According to Malcolm X, “the most disrespected woman in America is the Black woman. The most unprotected person in America is the Black woman. The most neglected person in America is the Black woman.”
While this statement was true in 1962, and is arguably still true today, it’s not the case at SOMArts Cultural Center, where the exhibition “The Black Woman is God: Assembly of Gods” is on display. Until Oct. 2, at SOMArts, the Black woman is not disrespected, and she is not neglected. She is revered, examined in glory and illustrated honestly and vulnerably. She is God.
In the show’s fifth year, Melorra Green and Karen Seneferu — its original curators — have taken the initial mission of the exhibit to new heights. What was once meant to give Black female artists a place to share their voices has now become an even more inclusive and interactive space. Green and Seneferu have sought to include more curators and more artists of varying skill and experience levels in this year’s display –– while also expanding the number of community events tied to the exhibit.
The exhibit’s title explicitly states that the Black woman is God, but in no way does the exhibit idealize or mythicize her. Instead, the exhibit and its various installations seek to portray Black women as creators of art and of life.
Kristina Williams, in her piece “We Too, Are Joy,” collected nearly 75 pictures of 14 different Black women and compiled them into a vibrant collage of color and identity. The piece speaks to the great diversity within the Black female community and highlights the subjects not as neglected victims but as grand and exuberant figures. Williams amplified the color in the piece and decorated the images with florals to show these woman as symbols of life, happiness and fulfillment.
“The Black Woman is God” features an alluring and varied collection of photography. Photographer and digital designer Nye’ Lyn Tho displayed her “Natural Heir” piece at the exhibit. Tho’s visuals represent the idea of Black hair –– which has been greatly politicized –– as a being of Mother Earth, replacing it with plants and flowers. In this way, Tho represents the idea of natural Black hair as being truly grounded and authentically beautiful, unadulterated and unfiltered by the pollution of society.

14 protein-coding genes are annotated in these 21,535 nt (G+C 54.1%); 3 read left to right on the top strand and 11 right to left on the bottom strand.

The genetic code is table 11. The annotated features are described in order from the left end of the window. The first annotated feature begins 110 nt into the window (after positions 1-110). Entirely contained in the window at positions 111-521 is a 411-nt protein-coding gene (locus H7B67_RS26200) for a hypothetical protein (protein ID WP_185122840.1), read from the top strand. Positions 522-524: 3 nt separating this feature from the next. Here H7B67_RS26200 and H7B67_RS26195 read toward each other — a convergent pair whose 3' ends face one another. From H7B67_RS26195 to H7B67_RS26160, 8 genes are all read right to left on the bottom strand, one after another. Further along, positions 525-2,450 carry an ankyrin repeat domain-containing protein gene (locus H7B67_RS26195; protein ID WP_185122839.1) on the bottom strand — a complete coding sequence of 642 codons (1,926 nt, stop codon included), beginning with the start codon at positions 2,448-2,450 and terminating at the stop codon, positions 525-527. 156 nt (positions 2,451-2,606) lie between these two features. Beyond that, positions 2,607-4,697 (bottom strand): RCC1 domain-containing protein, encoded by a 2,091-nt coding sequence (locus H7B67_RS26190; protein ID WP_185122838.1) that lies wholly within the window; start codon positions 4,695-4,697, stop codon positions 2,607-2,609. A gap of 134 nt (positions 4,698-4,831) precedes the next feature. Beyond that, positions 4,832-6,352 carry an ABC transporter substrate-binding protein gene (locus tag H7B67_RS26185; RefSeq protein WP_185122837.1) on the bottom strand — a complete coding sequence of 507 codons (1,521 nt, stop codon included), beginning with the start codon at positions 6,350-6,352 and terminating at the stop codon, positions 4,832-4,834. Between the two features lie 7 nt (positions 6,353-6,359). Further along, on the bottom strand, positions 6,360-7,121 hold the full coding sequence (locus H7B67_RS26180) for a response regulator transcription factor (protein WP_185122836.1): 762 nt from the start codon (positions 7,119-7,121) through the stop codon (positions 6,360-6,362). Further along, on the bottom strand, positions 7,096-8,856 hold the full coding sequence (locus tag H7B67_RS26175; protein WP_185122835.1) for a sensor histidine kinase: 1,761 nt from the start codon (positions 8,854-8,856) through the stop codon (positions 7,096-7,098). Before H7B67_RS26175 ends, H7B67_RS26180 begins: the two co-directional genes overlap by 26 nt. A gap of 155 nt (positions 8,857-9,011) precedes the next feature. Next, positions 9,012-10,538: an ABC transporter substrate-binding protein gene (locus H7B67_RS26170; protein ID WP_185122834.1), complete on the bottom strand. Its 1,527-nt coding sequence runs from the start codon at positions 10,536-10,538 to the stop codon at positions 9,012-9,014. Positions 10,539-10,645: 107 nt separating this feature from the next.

With acrylic on canvas, East Bay artist Alise Eastgate created a beautiful and poignant tribute to lives lost to gun violence. The image planted against a bright pink wall depicts Sandra Bland offering a bundle of calla lilies to Trayvon Martin, Latasha Harlins, Eric Garner, Aiyana Stanley-Jones and Charleena Lyles –– almost all of whom were victims of police brutality. Again, color is used as an evocative and remarkable symbol of life. Though these men and women are no longer living, they are remembered, honored and championed within their communities.
Eastgate’s painting is arguably the most powerful piece within the exhibit. The sorrowful yet effervescent memorial she created strikes a harrowing and memorable chord with the viewer. Eastgate furthers the power of this piece by taking inspiration from Diego Rivera’s “El Vendedor de Alcatraces” –– one of his most popular paintings. Through this connection, the painting represents an exchange and respect of different cultural styles and attributes.
Passing through the exhibit, surrounded by Black women examining art that represents them, one feels that they are walking on holy ground. The room was full of empowered faces. Black women laughed, Black women cried and Black women stood awestruck and speechless as they saw themselves in glory throughout the center.
This exhibit is a tangible example of the good that representation can do, of how powerful it can be to give underrepresented voices a space to create. Because when the Black woman is given a platform to express, a platform to share, she does indeed become a god.